Cream together butter and cream cheese.  Blend in vanilla.  Slowly beat in powdered sugar until frosting is creamy.  A little more or less sugar may be needed.  Frost cooled cupcakes

printable version - banana_cupcake.pdf

-- marcella

Out in the Cold

| No Comments | No TrackBacks
The things we do sometimes.

I love cookbooks.  I love to read them like novels.  The best ones to read are those with stories to go with the recipes or lots of extra tips and tidbits of information tucked in.  After I'm finished reading I will often cook my way through a book trying many if not all of the recipes.

Lately I've been wanting the Ad Hoc at Home cookbook.  It all started when food gal posted several sample recipes like pineapple upside down cake and leek bread pudding. Then recently I was in Williams Sonoma and saw a sign advertising a book signing for the author.  Let's just say it didn't take much thought before I bought the book and scheduled a trip back.

Naturally, the book signing fell during a cold snap around here.  Ok, so not cold like South Dakota in the winter cold, but cold for the SF bay area.  Cold enough that I really was regretting wearing my cute brown flats sans socks or stockings cold.  

I had dragged my husband along and we stood in line and chatted with the people near us.  It was great that they were such a friendly bunch because we had a couple of hours together.  I was also grateful I had purchased my copy in advance because the store ran out of books.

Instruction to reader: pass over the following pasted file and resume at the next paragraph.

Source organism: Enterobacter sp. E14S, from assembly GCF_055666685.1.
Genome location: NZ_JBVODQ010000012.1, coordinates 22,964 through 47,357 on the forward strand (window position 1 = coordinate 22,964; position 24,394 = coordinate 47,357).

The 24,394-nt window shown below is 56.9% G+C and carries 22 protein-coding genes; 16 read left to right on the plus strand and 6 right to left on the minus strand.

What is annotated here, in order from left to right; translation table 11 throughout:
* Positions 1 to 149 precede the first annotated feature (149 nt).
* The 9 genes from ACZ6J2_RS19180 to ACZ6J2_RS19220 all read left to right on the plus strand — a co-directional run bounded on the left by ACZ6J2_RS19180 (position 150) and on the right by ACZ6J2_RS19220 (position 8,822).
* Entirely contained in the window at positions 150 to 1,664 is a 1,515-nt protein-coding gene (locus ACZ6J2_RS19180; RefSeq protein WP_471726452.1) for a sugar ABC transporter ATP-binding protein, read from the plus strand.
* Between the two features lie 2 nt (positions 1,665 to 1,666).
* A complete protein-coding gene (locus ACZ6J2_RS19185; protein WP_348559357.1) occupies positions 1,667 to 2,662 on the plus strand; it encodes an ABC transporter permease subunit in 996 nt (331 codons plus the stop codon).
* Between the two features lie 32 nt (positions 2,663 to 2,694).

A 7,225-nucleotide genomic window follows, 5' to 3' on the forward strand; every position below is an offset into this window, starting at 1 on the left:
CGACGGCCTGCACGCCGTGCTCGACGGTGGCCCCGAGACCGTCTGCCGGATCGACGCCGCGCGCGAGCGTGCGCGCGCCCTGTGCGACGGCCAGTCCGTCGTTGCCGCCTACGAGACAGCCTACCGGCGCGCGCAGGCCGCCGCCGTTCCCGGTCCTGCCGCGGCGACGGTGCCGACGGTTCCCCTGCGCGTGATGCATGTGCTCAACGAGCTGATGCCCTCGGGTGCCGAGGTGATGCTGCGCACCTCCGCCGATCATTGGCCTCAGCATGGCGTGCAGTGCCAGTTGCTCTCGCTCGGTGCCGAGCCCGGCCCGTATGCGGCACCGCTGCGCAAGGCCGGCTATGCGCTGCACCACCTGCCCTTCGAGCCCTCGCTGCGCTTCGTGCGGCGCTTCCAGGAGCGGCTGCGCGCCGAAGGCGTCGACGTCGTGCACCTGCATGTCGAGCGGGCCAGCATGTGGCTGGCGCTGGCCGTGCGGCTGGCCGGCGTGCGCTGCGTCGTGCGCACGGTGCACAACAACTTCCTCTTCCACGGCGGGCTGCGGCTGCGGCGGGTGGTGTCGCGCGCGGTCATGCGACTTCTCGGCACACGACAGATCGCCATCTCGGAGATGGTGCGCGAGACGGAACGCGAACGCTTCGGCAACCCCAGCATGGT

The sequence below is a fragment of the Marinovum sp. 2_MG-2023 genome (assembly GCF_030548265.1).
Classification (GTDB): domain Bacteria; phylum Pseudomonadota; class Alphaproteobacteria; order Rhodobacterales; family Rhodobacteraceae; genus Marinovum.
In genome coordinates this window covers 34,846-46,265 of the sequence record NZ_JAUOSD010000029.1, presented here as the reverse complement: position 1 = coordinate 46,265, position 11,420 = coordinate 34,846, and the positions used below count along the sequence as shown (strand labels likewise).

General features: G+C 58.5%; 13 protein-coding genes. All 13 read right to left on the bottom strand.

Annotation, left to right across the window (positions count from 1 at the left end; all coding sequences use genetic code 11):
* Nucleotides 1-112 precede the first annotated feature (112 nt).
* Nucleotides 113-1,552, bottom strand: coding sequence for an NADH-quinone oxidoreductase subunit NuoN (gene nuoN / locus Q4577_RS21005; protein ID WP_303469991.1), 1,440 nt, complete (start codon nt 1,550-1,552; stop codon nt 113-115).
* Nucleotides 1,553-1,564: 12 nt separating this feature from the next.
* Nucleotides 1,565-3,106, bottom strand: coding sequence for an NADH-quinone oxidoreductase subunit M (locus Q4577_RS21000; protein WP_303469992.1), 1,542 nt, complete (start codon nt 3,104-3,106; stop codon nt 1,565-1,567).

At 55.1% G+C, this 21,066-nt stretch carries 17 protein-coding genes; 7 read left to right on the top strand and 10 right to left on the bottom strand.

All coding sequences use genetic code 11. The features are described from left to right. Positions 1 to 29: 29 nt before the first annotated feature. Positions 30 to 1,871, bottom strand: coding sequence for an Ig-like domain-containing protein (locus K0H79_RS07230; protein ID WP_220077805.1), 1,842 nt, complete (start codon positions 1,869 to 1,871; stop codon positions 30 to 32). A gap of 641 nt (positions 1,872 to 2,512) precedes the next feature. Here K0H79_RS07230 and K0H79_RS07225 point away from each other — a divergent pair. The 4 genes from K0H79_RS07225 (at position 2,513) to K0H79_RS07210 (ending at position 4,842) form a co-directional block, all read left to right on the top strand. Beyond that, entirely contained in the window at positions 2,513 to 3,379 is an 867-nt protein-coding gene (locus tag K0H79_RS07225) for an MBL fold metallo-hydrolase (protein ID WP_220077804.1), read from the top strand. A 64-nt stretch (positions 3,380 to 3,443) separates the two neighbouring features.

The line was quite long.  It was long enough that it generated quite a bit of interest.  Many shoppers stopped and asked what we were waiting out in the cold for.  One little girl in a stroller said it best when she asked her mom, "are they all waiting for Santa?"

After about two hours we had finally made it to the front of the line.  

It was a great surprise that in addition to Thomas Keller, the chef de cuisine, Dave Cruz was also there signing books.  Even after a very long day of greeting people and signing enough books to induce severe arm cramps, they were both very pleasant.

Now to finish reading the book and decide what to cook first.  Well, cook second.  My husband has already requested we try making the potatoes pave first.